I don't like the L word.
-I know. I know.
If you ended up
with a total $5,000
in loans per year
for your four years,
I know that's $20,000,
but it's really
not a lot of money
in the sense of
what people come out owing.
Your face says no, I get that.
CORI: My stepdad
just lost his job
and it's like bills and bills
and bills and bills.
It's not the first time
the power has been off.
It happens.
I don't know, like, for me,
well, for my family, like,
the idea of comfortability
has been like cyclical.
Like, it's on and off.
It's on and off.
And it's really frustrating
to live like that
because as soon
as you get comfortable,
it seems like
one thing goes bad.
Then when one thing goes bad,
everything else
goes bad and like...
I don't know...
I don't want to have to live
like this
and I don't want my family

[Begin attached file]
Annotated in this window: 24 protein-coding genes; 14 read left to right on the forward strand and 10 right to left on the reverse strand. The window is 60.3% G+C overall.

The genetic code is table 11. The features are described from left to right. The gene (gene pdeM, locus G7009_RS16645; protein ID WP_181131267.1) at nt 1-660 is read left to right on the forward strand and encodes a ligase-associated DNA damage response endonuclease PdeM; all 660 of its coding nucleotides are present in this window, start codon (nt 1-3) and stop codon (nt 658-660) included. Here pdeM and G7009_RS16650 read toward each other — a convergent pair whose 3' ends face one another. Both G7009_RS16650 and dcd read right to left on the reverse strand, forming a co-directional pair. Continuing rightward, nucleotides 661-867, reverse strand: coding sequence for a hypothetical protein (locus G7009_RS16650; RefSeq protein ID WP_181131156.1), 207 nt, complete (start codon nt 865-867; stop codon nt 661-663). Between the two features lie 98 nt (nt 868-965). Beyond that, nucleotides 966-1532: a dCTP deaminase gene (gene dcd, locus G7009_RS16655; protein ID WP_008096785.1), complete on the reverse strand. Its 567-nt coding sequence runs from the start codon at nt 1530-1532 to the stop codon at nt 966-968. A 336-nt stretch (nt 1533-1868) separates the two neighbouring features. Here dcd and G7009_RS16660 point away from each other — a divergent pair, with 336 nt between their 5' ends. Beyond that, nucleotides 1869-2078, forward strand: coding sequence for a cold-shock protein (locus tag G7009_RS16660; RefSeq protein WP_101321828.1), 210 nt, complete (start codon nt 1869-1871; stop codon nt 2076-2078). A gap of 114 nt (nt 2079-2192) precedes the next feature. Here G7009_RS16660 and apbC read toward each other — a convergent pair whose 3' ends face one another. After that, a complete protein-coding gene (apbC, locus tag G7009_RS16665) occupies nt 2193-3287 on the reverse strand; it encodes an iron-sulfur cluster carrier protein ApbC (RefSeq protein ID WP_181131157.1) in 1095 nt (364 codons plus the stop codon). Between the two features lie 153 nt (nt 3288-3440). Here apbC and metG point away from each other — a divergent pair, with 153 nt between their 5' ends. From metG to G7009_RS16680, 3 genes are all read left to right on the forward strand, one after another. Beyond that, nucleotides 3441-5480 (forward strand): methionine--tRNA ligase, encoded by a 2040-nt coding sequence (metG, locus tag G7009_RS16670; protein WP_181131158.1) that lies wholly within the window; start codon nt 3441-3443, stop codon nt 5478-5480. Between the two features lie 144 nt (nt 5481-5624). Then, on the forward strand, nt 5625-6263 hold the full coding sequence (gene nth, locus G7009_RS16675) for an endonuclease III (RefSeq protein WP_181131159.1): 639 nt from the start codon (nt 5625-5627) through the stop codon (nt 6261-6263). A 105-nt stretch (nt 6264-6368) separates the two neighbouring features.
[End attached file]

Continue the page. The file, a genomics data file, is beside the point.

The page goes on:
to have to live like this.
So I'm gonna work my hardest
to make it not happen
in my life.
We are gonna do
one last presentation
for today.
And that will be Blessin
and Quanshe.
Once the Supreme Court
brought attention
to the Fourteenth Amendment
equal protection law,
public schools were forced
to desegregate its facilities.
Next slide, please.
So, this is shown where
the desegregation
was required.
As you can see, that's in
a lot of the southern states.
Any questions?
GIRL: What's the difference
between this and the KKK?
The KKK aligned
and further pushed
that movement
towards violence
because they actually went out
at night in hooded cloaks
and actually abused
and attacked African Americans